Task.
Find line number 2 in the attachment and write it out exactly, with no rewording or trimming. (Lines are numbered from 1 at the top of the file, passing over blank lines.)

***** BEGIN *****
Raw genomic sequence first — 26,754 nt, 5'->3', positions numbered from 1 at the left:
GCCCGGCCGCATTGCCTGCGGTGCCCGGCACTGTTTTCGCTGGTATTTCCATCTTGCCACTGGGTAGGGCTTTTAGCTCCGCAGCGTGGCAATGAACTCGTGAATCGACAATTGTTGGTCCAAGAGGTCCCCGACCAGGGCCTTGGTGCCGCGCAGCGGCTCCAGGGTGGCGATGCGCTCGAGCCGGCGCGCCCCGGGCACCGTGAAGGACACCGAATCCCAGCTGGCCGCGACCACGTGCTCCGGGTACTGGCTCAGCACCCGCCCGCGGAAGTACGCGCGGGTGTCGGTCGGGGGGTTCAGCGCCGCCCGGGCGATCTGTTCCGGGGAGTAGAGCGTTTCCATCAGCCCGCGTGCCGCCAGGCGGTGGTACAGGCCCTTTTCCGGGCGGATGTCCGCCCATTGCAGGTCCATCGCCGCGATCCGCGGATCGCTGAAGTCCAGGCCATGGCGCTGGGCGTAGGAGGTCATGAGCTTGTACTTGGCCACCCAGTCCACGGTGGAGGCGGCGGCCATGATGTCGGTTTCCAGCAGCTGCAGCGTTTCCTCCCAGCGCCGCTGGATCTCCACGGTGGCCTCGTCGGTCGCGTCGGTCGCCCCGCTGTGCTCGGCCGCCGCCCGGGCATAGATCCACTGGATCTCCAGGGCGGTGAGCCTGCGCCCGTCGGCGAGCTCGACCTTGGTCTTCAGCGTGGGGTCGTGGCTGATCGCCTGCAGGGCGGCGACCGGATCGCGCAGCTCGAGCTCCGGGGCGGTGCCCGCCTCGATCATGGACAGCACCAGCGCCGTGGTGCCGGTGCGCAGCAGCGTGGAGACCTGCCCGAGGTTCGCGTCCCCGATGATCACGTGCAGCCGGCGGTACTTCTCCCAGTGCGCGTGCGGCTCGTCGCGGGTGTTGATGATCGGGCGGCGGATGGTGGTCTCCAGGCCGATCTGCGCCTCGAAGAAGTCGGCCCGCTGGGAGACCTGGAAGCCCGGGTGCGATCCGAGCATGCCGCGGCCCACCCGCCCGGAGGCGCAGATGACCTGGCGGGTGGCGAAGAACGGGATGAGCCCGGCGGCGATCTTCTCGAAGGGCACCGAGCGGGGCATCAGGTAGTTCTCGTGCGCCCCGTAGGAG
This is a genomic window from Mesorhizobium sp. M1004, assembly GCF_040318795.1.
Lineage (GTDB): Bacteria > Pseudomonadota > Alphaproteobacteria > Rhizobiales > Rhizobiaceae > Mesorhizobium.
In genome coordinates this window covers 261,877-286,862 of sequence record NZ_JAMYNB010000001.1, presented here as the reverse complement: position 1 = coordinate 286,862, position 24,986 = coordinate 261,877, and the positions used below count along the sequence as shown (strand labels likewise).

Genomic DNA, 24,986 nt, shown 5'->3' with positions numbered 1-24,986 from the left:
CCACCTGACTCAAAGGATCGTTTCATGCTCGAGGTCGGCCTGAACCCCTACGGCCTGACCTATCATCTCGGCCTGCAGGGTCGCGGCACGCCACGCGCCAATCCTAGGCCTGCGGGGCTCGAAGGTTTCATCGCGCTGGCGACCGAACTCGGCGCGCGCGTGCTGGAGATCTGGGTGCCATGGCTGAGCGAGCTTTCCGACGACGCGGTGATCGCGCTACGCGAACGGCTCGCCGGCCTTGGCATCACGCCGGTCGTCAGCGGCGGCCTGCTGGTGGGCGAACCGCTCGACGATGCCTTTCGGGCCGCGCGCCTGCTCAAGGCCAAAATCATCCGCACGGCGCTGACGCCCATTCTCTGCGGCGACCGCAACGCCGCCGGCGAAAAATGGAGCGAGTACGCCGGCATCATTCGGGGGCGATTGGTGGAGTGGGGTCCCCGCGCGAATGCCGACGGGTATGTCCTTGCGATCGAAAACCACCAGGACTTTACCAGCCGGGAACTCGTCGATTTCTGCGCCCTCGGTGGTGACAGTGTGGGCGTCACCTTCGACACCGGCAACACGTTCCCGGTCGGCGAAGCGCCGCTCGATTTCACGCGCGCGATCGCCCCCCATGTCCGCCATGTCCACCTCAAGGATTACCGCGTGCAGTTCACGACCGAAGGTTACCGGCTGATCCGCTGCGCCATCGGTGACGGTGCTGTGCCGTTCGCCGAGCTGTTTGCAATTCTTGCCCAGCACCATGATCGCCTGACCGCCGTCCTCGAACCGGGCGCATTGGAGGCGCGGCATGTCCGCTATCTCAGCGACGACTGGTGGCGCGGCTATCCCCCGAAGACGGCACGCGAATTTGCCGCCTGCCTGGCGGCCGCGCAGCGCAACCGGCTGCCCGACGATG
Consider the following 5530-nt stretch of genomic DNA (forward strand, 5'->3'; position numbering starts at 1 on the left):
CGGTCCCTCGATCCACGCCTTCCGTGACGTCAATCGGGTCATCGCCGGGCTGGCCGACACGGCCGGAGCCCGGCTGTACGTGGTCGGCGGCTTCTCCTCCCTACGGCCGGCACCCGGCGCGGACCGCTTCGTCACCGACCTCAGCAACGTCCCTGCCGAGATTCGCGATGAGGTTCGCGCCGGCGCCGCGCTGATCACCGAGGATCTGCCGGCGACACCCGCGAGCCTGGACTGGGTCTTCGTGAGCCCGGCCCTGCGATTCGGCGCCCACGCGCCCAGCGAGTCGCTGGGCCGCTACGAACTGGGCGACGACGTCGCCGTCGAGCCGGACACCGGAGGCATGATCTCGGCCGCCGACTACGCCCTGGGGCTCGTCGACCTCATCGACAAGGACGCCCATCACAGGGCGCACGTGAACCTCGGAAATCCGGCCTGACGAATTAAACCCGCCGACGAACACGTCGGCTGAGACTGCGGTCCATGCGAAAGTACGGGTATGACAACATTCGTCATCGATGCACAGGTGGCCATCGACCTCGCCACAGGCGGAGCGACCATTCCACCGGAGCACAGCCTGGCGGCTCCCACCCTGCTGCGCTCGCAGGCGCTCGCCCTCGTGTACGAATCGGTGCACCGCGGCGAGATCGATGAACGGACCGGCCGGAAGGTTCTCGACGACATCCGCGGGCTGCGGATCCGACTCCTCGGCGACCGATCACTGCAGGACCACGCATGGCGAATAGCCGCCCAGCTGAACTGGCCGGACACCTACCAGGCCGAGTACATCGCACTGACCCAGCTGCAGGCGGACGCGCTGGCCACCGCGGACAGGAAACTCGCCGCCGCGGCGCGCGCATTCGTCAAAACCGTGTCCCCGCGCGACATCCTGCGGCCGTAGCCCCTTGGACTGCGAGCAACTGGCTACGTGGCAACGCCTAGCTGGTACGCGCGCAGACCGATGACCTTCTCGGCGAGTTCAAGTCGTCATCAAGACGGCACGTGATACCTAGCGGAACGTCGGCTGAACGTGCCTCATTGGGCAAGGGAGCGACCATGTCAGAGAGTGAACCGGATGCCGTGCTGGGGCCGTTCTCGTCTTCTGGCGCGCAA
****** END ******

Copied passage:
GCCCGGCCGCATTGCCTGCGGTGCCCGGCACTGTTTTCGCTGGTATTTCCATCTTGCCACTGGGTAGGGCTTTTAGCTCCGCAGCGTGGCAATGAACTCGTGAATCGACAATTGTTGGTCCAAGAGGTCCCCGACCAGGGCCTTGGTGCCGCGCAGCGGCTCCAGGGTGGCGATGCGCTCGAGCCGGCGCGCCCCGGGCACCGTGAAGGACACCGAATCCCAGCTGGCCGCGACCACGTGCTCCGGGTACTGGCTCAGCACCCGCCCGCGGAAGTACGCGCGGGTGTCGGTCGGGGGGTTCAGCGCCGCCCGGGCGATCTGTTCCGGGGAGTAGAGCGTTTCCATCAGCCCGCGTGCCGCCAGGCGGTGGTACAGGCCCTTTTCCGGGCGGATGTCCGCCCATTGCAGGTCCATCGCCGCGATCCGCGGATCGCTGAAGTCCAGGCCATGGCGCTGGGCGTAGGAGGTCATGAGCTTGTACTTGGCCACCCAGTCCACGGTGGAGGCGGCGGCCATGATGTCGGTTTCCAGCAGCTGCAGCGTTTCCTCCCAGCGCCGCTGGATCTCCACGGTGGCCTCGTCGGTCGCGTCGGTCGCCCCGCTGTGCTCGGCCGCCGCCCGGGCATAGATCCACTGGATCTCCAGGGCGGTGAGCCTGCGCCCGTCGGCGAGCTCGACCTTGGTCTTCAGCGTGGGGTCGTGGCTGATCGCCTGCAGGGCGGCGACCGGATCGCGCAGCTCGAGCTCCGGGGCGGTGCCCGCCTCGATCATGGACAGCACCAGCGCCGTGGTGCCGGTGCGCAGCAGCGTGGAGACCTGCCCGAGGTTCGCGTCCCCGATGATCACGTGCAGCCGGCGGTACTTCTCCCAGTGCGCGTGCGGCTCGTCGCGGGTGTTGATGATCGGGCGGCGGATGGTGGTCTCCAGGCCGATCTGCGCCTCGAAGAAGTCGGCCCGCTGGGAGACCTGGAAGCCCGGGTGCGATCCGAGCATGCCGCGGCCCACCCGCCCGGAGGCGCAGATGACCTGGCGGGTGGCGAAGAACGGGATGAGCCCGGCGGCGATCTTCTCGAAGGGCACCGAGCGGGGCATCAGGTAGTTCTCGTGCGCCCCGTAGGAG